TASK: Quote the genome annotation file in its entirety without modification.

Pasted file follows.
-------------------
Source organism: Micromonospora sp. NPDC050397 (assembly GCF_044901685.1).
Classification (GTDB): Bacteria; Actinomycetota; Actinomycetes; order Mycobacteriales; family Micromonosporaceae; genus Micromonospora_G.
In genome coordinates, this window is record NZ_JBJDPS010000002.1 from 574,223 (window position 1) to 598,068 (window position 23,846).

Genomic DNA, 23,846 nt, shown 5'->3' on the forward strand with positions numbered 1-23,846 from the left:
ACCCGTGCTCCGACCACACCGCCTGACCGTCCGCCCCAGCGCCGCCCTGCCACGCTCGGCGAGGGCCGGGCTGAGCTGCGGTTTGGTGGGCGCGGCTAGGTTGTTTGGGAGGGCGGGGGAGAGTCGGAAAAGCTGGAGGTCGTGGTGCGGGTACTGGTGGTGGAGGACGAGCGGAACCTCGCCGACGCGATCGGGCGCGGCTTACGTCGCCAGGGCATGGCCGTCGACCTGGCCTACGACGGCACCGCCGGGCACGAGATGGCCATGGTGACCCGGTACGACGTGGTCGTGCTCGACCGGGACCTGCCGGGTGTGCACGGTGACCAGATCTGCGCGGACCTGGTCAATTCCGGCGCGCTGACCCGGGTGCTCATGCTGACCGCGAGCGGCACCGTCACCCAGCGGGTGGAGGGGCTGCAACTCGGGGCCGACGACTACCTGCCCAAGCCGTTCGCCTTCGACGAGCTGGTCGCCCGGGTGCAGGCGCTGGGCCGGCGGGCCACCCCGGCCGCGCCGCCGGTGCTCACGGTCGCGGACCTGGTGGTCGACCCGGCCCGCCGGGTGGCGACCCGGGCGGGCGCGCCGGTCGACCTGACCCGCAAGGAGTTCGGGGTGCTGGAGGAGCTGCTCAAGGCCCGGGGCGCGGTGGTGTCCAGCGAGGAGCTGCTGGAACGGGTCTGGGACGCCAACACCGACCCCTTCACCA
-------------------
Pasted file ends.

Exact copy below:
Source organism: Micromonospora sp. NPDC050397 (assembly GCF_044901685.1).
Classification (GTDB): Bacteria; Actinomycetota; Actinomycetes; order Mycobacteriales; family Micromonosporaceae; genus Micromonospora_G.
In genome coordinates, this window is record NZ_JBJDPS010000002.1 from 574,223 (window position 1) to 598,068 (window position 23,846).

Genomic DNA, 23,846 nt, shown 5'->3' on the forward strand with positions numbered 1-23,846 from the left:
ACCCGTGCTCCGACCACACCGCCTGACCGTCCGCCCCAGCGCCGCCCTGCCACGCTCGGCGAGGGCCGGGCTGAGCTGCGGTTTGGTGGGCGCGGCTAGGTTGTTTGGGAGGGCGGGGGAGAGTCGGAAAAGCTGGAGGTCGTGGTGCGGGTACTGGTGGTGGAGGACGAGCGGAACCTCGCCGACGCGATCGGGCGCGGCTTACGTCGCCAGGGCATGGCCGTCGACCTGGCCTACGACGGCACCGCCGGGCACGAGATGGCCATGGTGACCCGGTACGACGTGGTCGTGCTCGACCGGGACCTGCCGGGTGTGCACGGTGACCAGATCTGCGCGGACCTGGTCAATTCCGGCGCGCTGACCCGGGTGCTCATGCTGACCGCGAGCGGCACCGTCACCCAGCGGGTGGAGGGGCTGCAACTCGGGGCCGACGACTACCTGCCCAAGCCGTTCGCCTTCGACGAGCTGGTCGCCCGGGTGCAGGCGCTGGGCCGGCGGGCCACCCCGGCCGCGCCGCCGGTGCTCACGGTCGCGGACCTGGTGGTCGACCCGGCCCGCCGGGTGGCGACCCGGGCGGGCGCGCCGGTCGACCTGACCCGCAAGGAGTTCGGGGTGCTGGAGGAGCTGCTCAAGGCCCGGGGCGCGGTGGTGTCCAGCGAGGAGCTGCTGGAACGGGTCTGGGACGCCAACACCGACCCCTTCACCA